2 Introduction To Modern Astronomy I ASTR 111 – Fall 2006Lecture Nov. 13, 2006Introduction To Modern Astronomy ICh7: Comparative Planetology ICh8: Comparative Planetology IICh9: The Living EarthCh10: Our Barren MoonCh11: Sun-Scorched MercuryCh12: Cloud-covered VenusCh13: Red Planet MarsCh14: Jupiter and SaturnCh15: Satellites of Jup. & SaturnCh16: Outer WorldCh17: Vagabonds of Solar SystemIntroducing Astronomy(chap. 1-6)Planets and Moons(chap. 7-17)
3 Guiding Questions When is the best to see Mars in the night sky? Why was it once thought that there are canals on Mars?How are the northern and southern hemispheres of Mars different from each other?What is the evidence that there was once liquid water on Mars?Why is the Martian atmosphere so thin?What have we learned about Mars by sending spacecraft to land on its surface?What causes the seasonal color changes on Mars?As seen from Mars, how do the Martian moons move across the sky?
5 Earth-based observations The best Earth-based views of Mars are obtained when Mars is simultaneously atopposition andnear perihelionAt favorable opposition, the Earth-Mars distance can be as small as 0.37 AU, and angular diameter can be as large as 25 arcsec
6 Earth-based Observations Mars has a thin, almost cloudless atmosphere that permits a clear view of the SurfaceA solar day on Mars is nearly the same length as on EarthMars has polar caps that expand and shrink with the seasonsThe Martian surface undergoes seasonal color changes
7 Earth-based observations A few observers, in 19th century, reported a network of linear features called canalsThese observations, led to many speculations about Martian lifeHowever, it is proven that the canals are illusion.
8 SurfaceSince 1960s, Mars have been regularly visited by unmanned spacecraft and their landing modules.The Martian surface has numerous craters, several huge volcanoes, a vast rift valley, and dried-up riverbeds— but no canals
9 Surface Martian surface is largely covered by craters Some martian surface must be extremely ancient
10 SurfaceOlympus Mons: the largest volcano in the solar system, 600 km across, 24 km above the surrounding plains, the scarps (or cliffs) 6 km highIt was probably formed by hot-spot volcanism: magma wells up from a hot spot in a planet’s mantle over a long time, e.g., millions of yearsThe huge size of Olympus Mons, instead a chain, indicates the absence of planet tectonics.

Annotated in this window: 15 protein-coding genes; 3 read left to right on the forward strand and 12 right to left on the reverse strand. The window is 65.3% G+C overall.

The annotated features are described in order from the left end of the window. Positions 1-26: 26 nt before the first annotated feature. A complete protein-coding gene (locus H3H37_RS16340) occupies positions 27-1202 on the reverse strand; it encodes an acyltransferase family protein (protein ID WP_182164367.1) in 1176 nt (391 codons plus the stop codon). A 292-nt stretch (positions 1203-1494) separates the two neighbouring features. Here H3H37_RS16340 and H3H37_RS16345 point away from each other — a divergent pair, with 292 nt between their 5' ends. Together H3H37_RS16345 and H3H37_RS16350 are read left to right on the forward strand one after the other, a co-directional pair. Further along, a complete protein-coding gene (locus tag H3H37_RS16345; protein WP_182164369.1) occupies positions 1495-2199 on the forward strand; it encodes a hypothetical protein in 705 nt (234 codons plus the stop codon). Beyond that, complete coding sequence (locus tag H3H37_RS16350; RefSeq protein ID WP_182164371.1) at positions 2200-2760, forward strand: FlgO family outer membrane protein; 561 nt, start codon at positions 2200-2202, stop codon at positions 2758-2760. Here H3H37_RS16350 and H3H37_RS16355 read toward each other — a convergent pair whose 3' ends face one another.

11 Surface Southern highlands versus northern lowlands: dichotomy The average elevation of southern highlands is about 5 km higher than that of northern lowlandsSurface in the south is relatively older, because of numerous cratersSurface in the north is smooth and free of craters
12 Water on MarsNo liquid water or rainfall on the planet’s surface todayLiquid water once flowed on Mars, as evident in many surface featuresE.g., dried riverbeds on the Martian surface“Island” carved by flash flood
13 Water on Mars Mud flow feature indicates Sustained water carved a subsurface layer of watericeSustained water carvedout canyons
14 Water on MarsGullies have formed by subsurface water seeping out to the surface
15 Water on Mars Mars’s polar caps contain frozen water The Martian polar caps expand in winter as a thin layer of frozen carbon dioxide (dry ice) is deposited from the atmosphere
16 Water on Mars Frozen water is contained in polar caps Frozen water is stored in permafrost under the Martian surfaceThere might be enough water to cover the planet to a depth of 500 metersWater Measurement from Mars Odyssey Spacecraft
17 AtmosphereThe present Martian atmosphere is composed mostly of carbon dioxideThe atmospheric pressure on the surface is less than 1% that of the Earth and shows seasonal variations as carbon dioxide freezes onto and evaporates from the polesMars and Earth began with similar primordial atmosphere that evolved differentlyMars has relatively weaker gravityMars is geologically inactive
18 AtmosphereWater and carbon dioxide molecules are broken into atoms, which then escape into space, thanks to the weaker gravity of the MarsThis weakened the greenhouse effect, and caused the temperature to dropA lower temperature caused more water vapor to condense to the surface, carrying carbon dioxideThis further reduced the temperature, caused a runaway icehouse effect, opposite to the runaway greenhouse effect occurred on VenusThe remaining water is frozen underneath the surfaceThe remaining CO2 is locked in the rocks; it is not recycles into the atmosphere, thanks to the inactivity
19 Atmosphere The remaining water is frozen underneath the surface The remaining CO2 is locked in the rocks; it is not recycles into the atmosphere, thanks to the inactivityThis resulted in a thin Martian atmosphere
20 Clouds Above Mars’ Mountains AtmosphereClouds are made of tiny water ice crystals as well as crystal of carbon dioxide ice (dry ice)Clouds Above Mars’ Mountains
21 AtmosphereWhen temperature rises during the spring, CO2 frost evaporates, and trigger the dust storm
22 AtmosphereWhen temperature decreases during the winter, freezing CO2 adheres to water ice and dust grain in the air, causing them to fall to the ground
23 ExplorationMany spacecraft have been sent to study the Mars, including both orbiting and landing spacecraftIn 1970s, Viking 1 and Viking 2 LandersIn 1997, Mars Pathfinder Lander called SojournerIn 2004, Mars Exploration Rovers: Spirit and OpportunityHuman exploration on Mars is now under development